Guy in a pizza uniform gets on the train. His face is shot full of holes.
‘Do you mind if I sit here,’ he says, voice high, ice-green eyes unblinking.
I move my feet. ‘Not at all.’ I know what he is, but good manners cost nothing.
He sits down opposite and I count the bullet holes. Seventeen, blood dried black, silver bone where flesh is torn. I look away.
We’re passing that new coffee plantation, pickers working the lines twenty-four-seven, their movements synchronised, a vicious sun blistering their naked backs. It won’t kill them, but they suffer same as anyone.
When I look back pizza guy is prising bullets from his face with a stud bolt remover. He’ll scar and that makes him an obvious target, but I guess he knows that. He catches me looking and I act awkward and look down. My groin is still burning from the acid; it has melted my overall, lifted the flesh. But I’ll fix it when I get home.
‘You OK? I ask him. ‘Can I help you, at all?’
His voice is bright. ‘I’m very well, thank-you. No help required.’ He drops a bullet into the tin.
I want to console him. ‘I’m sorry this has happened to you.’
He’s now gouging out a bullet lodged in the crease of his nose.
‘It wasn’t you,’ he says, ‘and I am perfectly fine.’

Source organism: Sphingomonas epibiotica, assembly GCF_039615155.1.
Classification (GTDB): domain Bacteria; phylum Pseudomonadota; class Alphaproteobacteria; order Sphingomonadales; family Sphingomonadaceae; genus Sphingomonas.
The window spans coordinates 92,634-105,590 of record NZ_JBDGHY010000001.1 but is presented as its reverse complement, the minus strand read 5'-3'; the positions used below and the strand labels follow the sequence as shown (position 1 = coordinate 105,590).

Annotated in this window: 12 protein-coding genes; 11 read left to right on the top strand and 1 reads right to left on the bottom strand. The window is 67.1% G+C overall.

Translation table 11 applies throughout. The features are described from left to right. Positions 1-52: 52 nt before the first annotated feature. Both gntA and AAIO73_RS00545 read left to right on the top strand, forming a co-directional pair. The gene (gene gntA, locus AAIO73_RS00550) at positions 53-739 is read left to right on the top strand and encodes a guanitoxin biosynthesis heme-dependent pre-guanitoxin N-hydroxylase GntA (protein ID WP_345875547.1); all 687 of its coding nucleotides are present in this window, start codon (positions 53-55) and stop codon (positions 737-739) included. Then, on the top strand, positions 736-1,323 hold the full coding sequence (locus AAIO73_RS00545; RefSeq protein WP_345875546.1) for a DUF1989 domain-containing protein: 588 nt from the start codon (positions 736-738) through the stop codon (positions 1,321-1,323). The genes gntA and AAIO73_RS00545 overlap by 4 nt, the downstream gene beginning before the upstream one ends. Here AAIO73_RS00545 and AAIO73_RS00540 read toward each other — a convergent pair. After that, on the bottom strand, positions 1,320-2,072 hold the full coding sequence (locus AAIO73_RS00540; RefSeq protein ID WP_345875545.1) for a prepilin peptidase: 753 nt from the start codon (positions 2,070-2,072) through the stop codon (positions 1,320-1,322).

‘Even so,’ I persist, ‘it shouldn’t have happened. Must hurt like hell.’
‘You are correct,’ he agrees. ‘It does hurt. Like hell. But it is perfectly fine. How about you?’
I glance down and register pain. ‘Oh, perfectly fine,’ I reply.
We sit in silence for a while, the afternoon sliding into a reddish evening. I watch him extract all seventeen bullets and close his tin.
‘One day they’ll be legislation,’ I tell him. ‘New people will have rights. ’
He looks up and I note how quickly the bullet holes are closing.
‘Yes,’ he replies. ‘This is what they say.’
Then the train pulls into a station and a nurse gets on. The front of her white apron is thickly bloodied. She’s been knifed in the stomach. She smiles at us and finds a seat.
And, for the first time, I feel something. Outrage? Fear? I turn to pizza guy and my hands are twitching and I don’t know what’s gone wrong. ‘Don’t you get scared over what they’ll do next?’ I blurt. I know my voice is suddenly too loud and I’m clutching his sleeve, and inside I’m over-heating. ‘Don’t you ever want to fight back, destroy them; stop all this?’
Pizza guy smiles but his voice is brittle. ‘Not at all,’ he says. ‘Everything is perfectly fine.’
But, you see, it’s too late. There’s a split-second change in his expression, a look that passes between us. And I know what he feels, that he is just like me. Waiting.
Cheryl’s stories are found in Disturbing the Beast, published by Boudicca Press, The Mechanics Institute Review 2018, Reflex Fiction, Flash Fiction Magazine, Flash Flood, Litro, Everyday Fiction and Spelk
She loves dark tales with an edge of humour that explores the tragedy and absurdity of the human condition.
Now living in Worcestershire, Cheryl and runs a creative writing group in her local pub. She is a graduate of Warwick University’s MA Writing programme.
Cover Image by Tung256
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